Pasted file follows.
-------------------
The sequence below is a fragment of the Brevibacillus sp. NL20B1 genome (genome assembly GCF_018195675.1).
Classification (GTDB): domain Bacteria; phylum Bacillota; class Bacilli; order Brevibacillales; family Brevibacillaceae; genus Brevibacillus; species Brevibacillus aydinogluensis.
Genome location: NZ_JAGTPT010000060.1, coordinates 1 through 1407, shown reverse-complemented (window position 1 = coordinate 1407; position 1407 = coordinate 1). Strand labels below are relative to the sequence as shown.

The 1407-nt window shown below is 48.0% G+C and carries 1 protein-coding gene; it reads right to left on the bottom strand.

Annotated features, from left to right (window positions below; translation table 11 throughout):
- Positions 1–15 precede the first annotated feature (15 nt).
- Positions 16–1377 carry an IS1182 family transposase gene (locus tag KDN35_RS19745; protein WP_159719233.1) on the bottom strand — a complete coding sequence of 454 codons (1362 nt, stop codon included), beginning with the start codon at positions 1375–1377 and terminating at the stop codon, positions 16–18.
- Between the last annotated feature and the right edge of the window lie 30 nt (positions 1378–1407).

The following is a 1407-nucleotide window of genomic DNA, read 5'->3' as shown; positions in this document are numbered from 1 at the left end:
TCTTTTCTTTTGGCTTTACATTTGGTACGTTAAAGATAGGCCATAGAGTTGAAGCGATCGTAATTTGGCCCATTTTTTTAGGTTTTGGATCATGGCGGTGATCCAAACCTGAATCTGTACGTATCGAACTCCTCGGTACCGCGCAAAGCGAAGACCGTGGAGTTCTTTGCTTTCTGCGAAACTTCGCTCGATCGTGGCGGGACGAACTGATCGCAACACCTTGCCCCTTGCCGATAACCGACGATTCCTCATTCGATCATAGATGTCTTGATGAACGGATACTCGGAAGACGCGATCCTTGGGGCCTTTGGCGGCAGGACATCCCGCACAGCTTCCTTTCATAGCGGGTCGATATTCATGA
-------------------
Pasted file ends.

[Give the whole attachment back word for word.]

The sequence below is a fragment of the Brevibacillus sp. NL20B1 genome (genome assembly GCF_018195675.1).
Classification (GTDB): domain Bacteria; phylum Bacillota; class Bacilli; order Brevibacillales; family Brevibacillaceae; genus Brevibacillus; species Brevibacillus aydinogluensis.
Genome location: NZ_JAGTPT010000060.1, coordinates 1 through 1407, shown reverse-complemented (window position 1 = coordinate 1407; position 1407 = coordinate 1). Strand labels below are relative to the sequence as shown.

The 1407-nt window shown below is 48.0% G+C and carries 1 protein-coding gene; it reads right to left on the bottom strand.

Annotated features, from left to right (window positions below; translation table 11 throughout):
- Positions 1–15 precede the first annotated feature (15 nt).
- Positions 16–1377 carry an IS1182 family transposase gene (locus tag KDN35_RS19745; protein WP_159719233.1) on the bottom strand — a complete coding sequence of 454 codons (1362 nt, stop codon included), beginning with the start codon at positions 1375–1377 and terminating at the stop codon, positions 16–18.
- Between the last annotated feature and the right edge of the window lie 30 nt (positions 1378–1407).

The following is a 1407-nucleotide window of genomic DNA, read 5'->3' as shown; positions in this document are numbered from 1 at the left end:
TCTTTTCTTTTGGCTTTACATTTGGTACGTTAAAGATAGGCCATAGAGTTGAAGCGATCGTAATTTGGCCCATTTTTTTAGGTTTTGGATCATGGCGGTGATCCAAACCTGAATCTGTACGTATCGAACTCCTCGGTACCGCGCAAAGCGAAGACCGTGGAGTTCTTTGCTTTCTGCGAAACTTCGCTCGATCGTGGCGGGACGAACTGATCGCAACACCTTGCCCCTTGCCGATAACCGACGATTCCTCATTCGATCATAGATGTCTTGATGAACGGATACTCGGAAGACGCGATCCTTGGGGCCTTTGGCGGCAGGACATCCCGCACAGCTTCCTTTCATAGCGGGTCGATATTCATGA